This month has flown by so fast. The leaves are starting to change here and can’t wait to see them at their peak. It is a constant reminder to us of the change that will be taking place in our lives when we leave for Paraguay. We want to thank you so much for praying for us and for financially supporting us. You are a great encouragement to us and are so blessed to have you on our team.
This month we have had the opportunity to be in three churches. Praise the Lord for those opportunities. Thank you to Calvary Baptist, Litchfield Methodist, and Lounsberry Methodist for having us come in and share. Another big praise! Our support has jumped to 65% ($3479.00). We currently have 5% ($271.00) left to go in order to reach our goal of 70% to leave for Paraguay. It has been a great watching the Lord work on our behalf. We are becoming more and more excited as our departure draws nearer and nearer. There are still many things that need to happen before we leave on a jet plane. We need to raise the 5% still needed for our ministry, we need to raise the rest of our start-up costs, we need to sell our van before we leave (we would like to use these funds for start-up costs), we need to purchase our children’s visas, and we need to pack and go through our storage unit. Please pray with us about these needs and would you also prayerfully consider how the Lord would have you be involved in our ministry.
This month was full of fun for our family. We were able to go to Knoebel’s Amusement Park with Colton’s parents, siblings and their kids, and his cousin Shanine and her family. A great time was had by all and it was great having that family time together. Gideon started pre-school; he is attending Bright Beginnings in LeRaysville PA. He goes three days per week and loves every minute of it. He wants to go every day. Malachi and Noah are enjoying school and have both received great progress reports. We were also able to help Colton’s mother host a second wedding reception for his brother Curtis and his wife Amy. It was a wonderful reception full of great food and fellowship.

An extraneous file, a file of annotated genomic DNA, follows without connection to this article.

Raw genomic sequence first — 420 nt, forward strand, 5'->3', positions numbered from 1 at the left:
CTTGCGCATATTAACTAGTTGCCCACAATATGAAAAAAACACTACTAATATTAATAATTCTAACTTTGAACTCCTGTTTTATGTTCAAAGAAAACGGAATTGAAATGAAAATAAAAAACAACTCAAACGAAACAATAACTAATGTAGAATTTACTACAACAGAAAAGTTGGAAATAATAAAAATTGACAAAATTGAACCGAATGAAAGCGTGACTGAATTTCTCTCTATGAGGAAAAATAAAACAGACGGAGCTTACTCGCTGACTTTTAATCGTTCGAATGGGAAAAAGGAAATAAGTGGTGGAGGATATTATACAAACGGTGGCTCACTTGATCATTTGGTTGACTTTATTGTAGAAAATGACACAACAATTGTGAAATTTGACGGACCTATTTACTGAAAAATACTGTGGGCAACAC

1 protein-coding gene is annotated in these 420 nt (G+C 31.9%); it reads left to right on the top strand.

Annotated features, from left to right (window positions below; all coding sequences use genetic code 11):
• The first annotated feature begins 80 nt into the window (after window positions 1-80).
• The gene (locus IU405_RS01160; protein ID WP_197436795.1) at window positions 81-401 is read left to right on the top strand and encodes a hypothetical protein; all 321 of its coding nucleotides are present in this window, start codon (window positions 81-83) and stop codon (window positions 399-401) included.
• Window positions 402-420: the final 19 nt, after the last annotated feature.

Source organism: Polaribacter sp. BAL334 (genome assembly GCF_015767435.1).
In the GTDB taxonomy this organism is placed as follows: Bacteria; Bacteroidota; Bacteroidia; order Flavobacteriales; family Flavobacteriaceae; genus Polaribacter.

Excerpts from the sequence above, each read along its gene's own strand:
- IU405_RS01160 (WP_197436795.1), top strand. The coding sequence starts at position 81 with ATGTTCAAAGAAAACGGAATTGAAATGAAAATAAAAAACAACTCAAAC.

NEWS FROM PARAGUAY ~ To Buy Her Soap
The long-awaited day had finally arrived. Missionaries to Paraguay Jamie and Char Hunt sat in attendance at the wedding ceremony. The young couple had planned a blending of their own culture into a western-style wedding, requiring months of planning and significant financial cost. Those attending the wedding sang as the bride walked down the aisle. A young “cake-bearer” led the way. In many ways, the wedding was similar to many other weddings they had attended. Then it was time for the vows. “Do you, (bride), take (groom) to be your husband? Do you promise to cook for him and to do his laundry … ‘til death do you part?” To this, the bride shyly replied, “I do.” “And do you, (groom), take (bride) to be your wife? Do you promise to buy her soap so she do your laundry, food so she can cook for you and to buy her a skirt if she needs one … ‘til death do you part?” To which the groom responded, “I do.” Then “You may shake the bride’s hand. You are married.” And at this point, the Hunts say, the couple shook hands and joyfully turned to face their well-wishers. The Hunts say their initial response was “a touch of flabbergastation.” Amazed, they thought, “Really? The wife promises a life of hard manual labor and the man’s only promise is to make sure she has what she needs to complete those back-breaking tasks … with an occasional skirt to sweeten the deal.” It seemed to Jamie and Char that the scales were tipped quite significantly in favor of the groom. But then they re-evaluated. There was that very large factor of culture to consider. And considering the setting of culture, the vows started to make a lot of sense. The local people highly respect young women who display their clean laundry hanging around their yard. If a young husband is forced to take his laundry to her mother, his wife will be ridiculed. With cooking it is much the same. A young wife is highly thought of is her husband’s stomach is always full. This must indicate that she always has his meals waiting for him when he comes in from working in the fields. The Hunts share, “The young groom, in promising to provide soap and food for his wife, was ensuring that his bride would be accepted and praised among her people, thus saving her from great shame. In their culture, this would be true love.” Jamie and Char observe, that it would be very easy to conclude untrue things about the bride and groom if they failed to view their vows through the tribal worldview and value system. “Sadly,” they say, “something very similar has happened in the spiritual lives of many local people. They have concluded wrong and untrue things about their Savior because there are gaps in their understanding about the character of God and His promises to His Bride. Many are trying to appease God through the outward display of different acts of Christianity in hopes of attaining good health, prosperity and even salvation.” Pray that God will continue to equip Jamie and Char Hunt with deep understanding of tribal culture and language. Pray that He will enable them to help their local friends to see Jesus, the Bridegroom, for Who He really is and to understand the deep love He has for them.
Thank you so much for taking the time to read our update and for taking the time to pray for us. We appreciate you all and pray the Lord’s richest blessings on you.
For His Name and His Glory,
Colton, Tanja, Malachi, Noah, Gideon, and Jehiah